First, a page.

By Peter Menkin
This writer entered into a discussion with an acquaintance friend in San Francisco’s Bay Area, and the surprising question Does the Church do anything for Haiti, donate money or such to help with the disaster?
How shocking. Of course, churches of various denominations make donations of various important kinds in money, aid, direct help, and even in action for larger economic questions. Though my acquaintance and this writer had neither time nor other mutual interests to enter into a fuller conversation, this article is an attempt to name just two ways Haiti is helped by churches.
Needless to say, shocked by my acquaintance’s ignorance, it occurred to me that others might not realize that so many Christians make an effort of large measure to help those in need experiencing and living with a natural disaster. Haiti is a significant focus of this kind of activity and concern. Organized religion does and has responded.
The Presbyterian Church USA has a hospital in Haiti and just recently that denomination announced: “Hôspital Sainte Croix (Holy Cross Hospital) and an affiliated nursing school in Léogâne, Haiti, have been approved to receive a $200,000 grant from Louisville-based Presbyterian Disaster Assistance (PDA).”
In a specific way, denominations work together. The grant request was sent to PDA, and the much-needed funds were approved within two hours. The hospital and nursing school are ministries of the Episcopal Diocese of Haiti and have been a major focus of Presbyterian Church (U.S.A.) mission in Haiti. Léogâne is near the epicenter of the Jan. 12 earthquake and both facilities sustained serious damage.
Here is a quote from the Presbyterians:
“We’ve been told by our Episcopal partners in Haiti that despite the damage, the nursing school began operating as a makeshift hospital within a half-hour of the quake,” said Randy Ackley, PDA coordinator. “In addition, nursing students have established 10 first-aid stations around the main part of Léogâne. The people on the ground are working hard to help one another and this grant is one way we can support their live-saving efforts.”
News media have reported that 80 to 90 percent of the buildings in the main part of Léogâne were destroyed. The PDA grant will support electrical power and distribution needs, water and sanitation facilities, fuel for generators and vehicles, and salaries for local staff involved in the cleanup.
This is specific, ongoing, hands-on, on-the-ground and at-the-scene help that includes significant coordination and work and a significant sum of money.
Gifts by congregations and members sent to the Evangelical Lutheran Church in America (ELCA) for response to the earthquake in Haiti total more than $2.7 million through Jan. 29, according to ELCA Treasurer Christina Jackson-Skelton. Nearly 16,000 individual gifts have been sent to the ELCA, she said.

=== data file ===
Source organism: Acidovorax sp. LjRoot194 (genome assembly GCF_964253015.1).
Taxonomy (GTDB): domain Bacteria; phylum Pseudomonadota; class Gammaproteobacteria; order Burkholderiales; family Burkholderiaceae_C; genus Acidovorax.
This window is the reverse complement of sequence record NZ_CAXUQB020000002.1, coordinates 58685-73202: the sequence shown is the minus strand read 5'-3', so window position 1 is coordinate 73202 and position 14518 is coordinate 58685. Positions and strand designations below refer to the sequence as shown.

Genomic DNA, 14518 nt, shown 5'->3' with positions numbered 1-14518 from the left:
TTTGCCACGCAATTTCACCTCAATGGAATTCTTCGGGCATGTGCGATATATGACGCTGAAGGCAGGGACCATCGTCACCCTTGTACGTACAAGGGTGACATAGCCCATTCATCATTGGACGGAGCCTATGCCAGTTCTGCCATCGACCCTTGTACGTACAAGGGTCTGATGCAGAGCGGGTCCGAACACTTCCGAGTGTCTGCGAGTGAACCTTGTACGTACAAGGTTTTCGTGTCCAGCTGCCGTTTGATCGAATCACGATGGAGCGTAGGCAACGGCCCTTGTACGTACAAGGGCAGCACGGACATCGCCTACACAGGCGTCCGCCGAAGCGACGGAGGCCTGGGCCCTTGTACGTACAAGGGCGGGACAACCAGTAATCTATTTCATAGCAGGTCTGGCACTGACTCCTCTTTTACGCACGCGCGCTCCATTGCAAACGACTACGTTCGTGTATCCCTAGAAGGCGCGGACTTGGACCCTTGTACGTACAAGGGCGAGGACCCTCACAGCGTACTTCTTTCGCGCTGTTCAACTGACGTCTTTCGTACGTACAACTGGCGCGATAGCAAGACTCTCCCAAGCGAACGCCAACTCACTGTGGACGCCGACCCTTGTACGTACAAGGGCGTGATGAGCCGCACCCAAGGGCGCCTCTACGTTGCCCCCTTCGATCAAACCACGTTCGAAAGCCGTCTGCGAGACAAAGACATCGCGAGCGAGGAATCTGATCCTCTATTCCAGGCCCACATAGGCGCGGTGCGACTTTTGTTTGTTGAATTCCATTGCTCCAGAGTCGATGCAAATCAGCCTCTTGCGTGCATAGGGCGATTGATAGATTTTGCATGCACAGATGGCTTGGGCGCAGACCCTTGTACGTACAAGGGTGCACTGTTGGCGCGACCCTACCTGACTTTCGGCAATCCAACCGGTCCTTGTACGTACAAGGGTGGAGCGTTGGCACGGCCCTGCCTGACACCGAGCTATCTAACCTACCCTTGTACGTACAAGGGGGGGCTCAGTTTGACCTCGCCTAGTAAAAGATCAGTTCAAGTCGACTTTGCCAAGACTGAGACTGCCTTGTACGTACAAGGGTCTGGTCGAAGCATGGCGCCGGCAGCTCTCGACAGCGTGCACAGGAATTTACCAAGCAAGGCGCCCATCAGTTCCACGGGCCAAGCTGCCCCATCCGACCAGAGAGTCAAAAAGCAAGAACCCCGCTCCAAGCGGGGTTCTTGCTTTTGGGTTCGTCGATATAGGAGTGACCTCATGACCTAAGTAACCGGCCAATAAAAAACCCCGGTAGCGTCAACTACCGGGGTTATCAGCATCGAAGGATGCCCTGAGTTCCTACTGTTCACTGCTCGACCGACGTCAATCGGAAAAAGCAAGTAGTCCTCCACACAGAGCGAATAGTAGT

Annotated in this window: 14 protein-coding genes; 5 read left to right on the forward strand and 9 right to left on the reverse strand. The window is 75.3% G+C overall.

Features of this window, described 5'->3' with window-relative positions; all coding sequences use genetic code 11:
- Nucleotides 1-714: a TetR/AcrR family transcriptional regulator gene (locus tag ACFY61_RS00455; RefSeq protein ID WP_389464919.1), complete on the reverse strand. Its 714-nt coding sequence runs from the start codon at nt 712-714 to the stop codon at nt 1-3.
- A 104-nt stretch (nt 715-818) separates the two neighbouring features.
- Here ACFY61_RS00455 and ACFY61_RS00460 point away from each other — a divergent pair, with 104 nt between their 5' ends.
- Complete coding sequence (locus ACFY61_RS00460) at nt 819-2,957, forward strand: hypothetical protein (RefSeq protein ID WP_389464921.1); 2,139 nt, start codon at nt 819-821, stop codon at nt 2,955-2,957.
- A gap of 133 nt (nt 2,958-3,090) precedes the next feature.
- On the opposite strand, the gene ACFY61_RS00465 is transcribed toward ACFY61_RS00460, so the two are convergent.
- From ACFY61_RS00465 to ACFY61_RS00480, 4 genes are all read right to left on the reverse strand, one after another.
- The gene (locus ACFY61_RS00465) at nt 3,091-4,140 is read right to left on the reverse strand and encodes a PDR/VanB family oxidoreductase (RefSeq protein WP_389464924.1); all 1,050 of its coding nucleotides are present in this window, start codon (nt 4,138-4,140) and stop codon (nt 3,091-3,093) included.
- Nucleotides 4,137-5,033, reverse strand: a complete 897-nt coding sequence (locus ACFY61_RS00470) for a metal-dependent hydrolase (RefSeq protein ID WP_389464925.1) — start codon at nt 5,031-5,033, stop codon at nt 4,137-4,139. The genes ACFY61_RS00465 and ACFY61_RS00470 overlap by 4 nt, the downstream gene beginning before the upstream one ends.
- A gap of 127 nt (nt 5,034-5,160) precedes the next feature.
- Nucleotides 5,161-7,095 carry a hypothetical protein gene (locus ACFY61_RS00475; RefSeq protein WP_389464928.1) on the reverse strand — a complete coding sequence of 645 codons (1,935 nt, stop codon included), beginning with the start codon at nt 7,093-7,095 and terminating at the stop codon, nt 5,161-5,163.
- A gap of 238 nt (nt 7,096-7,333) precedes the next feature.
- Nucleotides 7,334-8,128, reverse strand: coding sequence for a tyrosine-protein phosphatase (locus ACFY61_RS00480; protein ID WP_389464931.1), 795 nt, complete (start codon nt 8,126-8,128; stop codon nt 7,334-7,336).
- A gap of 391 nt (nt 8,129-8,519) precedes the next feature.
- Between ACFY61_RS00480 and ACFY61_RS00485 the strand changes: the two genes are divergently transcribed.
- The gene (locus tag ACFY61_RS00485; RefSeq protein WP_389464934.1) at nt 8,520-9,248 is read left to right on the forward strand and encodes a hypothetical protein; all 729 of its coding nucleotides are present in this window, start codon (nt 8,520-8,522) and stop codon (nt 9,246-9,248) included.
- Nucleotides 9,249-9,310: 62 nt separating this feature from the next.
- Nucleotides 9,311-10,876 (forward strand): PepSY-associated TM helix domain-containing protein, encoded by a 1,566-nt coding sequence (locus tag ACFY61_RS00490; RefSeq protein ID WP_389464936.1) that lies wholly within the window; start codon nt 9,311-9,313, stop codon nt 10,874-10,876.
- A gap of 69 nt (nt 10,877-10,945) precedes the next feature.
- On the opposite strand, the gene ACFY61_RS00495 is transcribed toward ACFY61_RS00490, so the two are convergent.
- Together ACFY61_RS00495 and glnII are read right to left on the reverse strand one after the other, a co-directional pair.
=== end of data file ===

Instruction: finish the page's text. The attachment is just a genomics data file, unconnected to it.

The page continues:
Politico-Economic matters are being raised by churches, and The World Council of Churches (WCC) recently joined with their many church voices to request cancellation of Haiti’s foreign debt. They say:
An “immediate and full cancellation” of Haiti’s foreign debt would be “only an initial step”, as the quake-stricken country needs a broader “plan to support recovery, poverty eradication and sustainable development”.
In fact, as part of the January statement, general secretary Rev. Dr Olav Fykse Tveit has called on the international community to cancel Haiti’s foreign debt.
The WCC press statement offers a genuine stance of economic reform of this kind of aid, in a concerted effort by its members to take action on the world stage:
In addition to debt cancellation and short-term emergency relief, Haiti needs “reconstruction and sustainable development in the medium and long term.” But “any financial assistance should come in the shape of grants, not loans that would burden the country with more debt”, the WCC statement says.
Haiti, the most impoverished nation in the western hemisphere, is also a heavily indebted country. In spite of having had some 1.2 billion US dollars of foreign debt written off last June by international financial institutions, the country still owes some 641 million US dollars to multilateral banks and countries. This year Haiti is scheduled to pay some
10 million US dollars to the International Monetary Fund.
As a caption to the picture of a woman feeding a child in this story, WCC offers a strong remark: “Obliging Haiti to make debt payments at the expense of health care, education and other critical social programmes is illegitimate.” The photo is by Paul Jeffrey/ACT.
In the second picture is seen: A survivor of the earthquake engaged in cleanup efforts in the Port-au-Prince neighbourhood of Belair. Photo: Paul Jeffrey/ACT.
The World Council of Churches is a fellowship seeking unity, a common witness and Christian service. The WCC brings together 349 churches, denominations and church fellowships in more than 110 countries and territories throughout the world, representing over 560 million Christians and including most of the world’s Orthodox churches, scores of Anglican, Baptist, Lutheran, Methodist and Reformed churches, as well as many United and Independent churches. While the bulk of the WCC’s founding churches were European and North American, today most member churches are in Africa, Asia, the Caribbean, Latin America, the Middle East and the Pacific.
As an end note, the Evangelical Lutheran Church of America reports, The Haitian people are “living with hope,” says Louis Dorvilier, a member of the churchwide staff of the Evangelical Lutheran Church in America (ELCA). He said despite many difficulties for
survivors of the Jan. 12 earthquake, Haitians living in temporary shelters can be heard singing and worshipping — similar to eyewitness reports of other ELCA members in Haiti in the days after the disaster.
This series of facts on Haiti is published by WCC:
GNI per capita:
Least developed country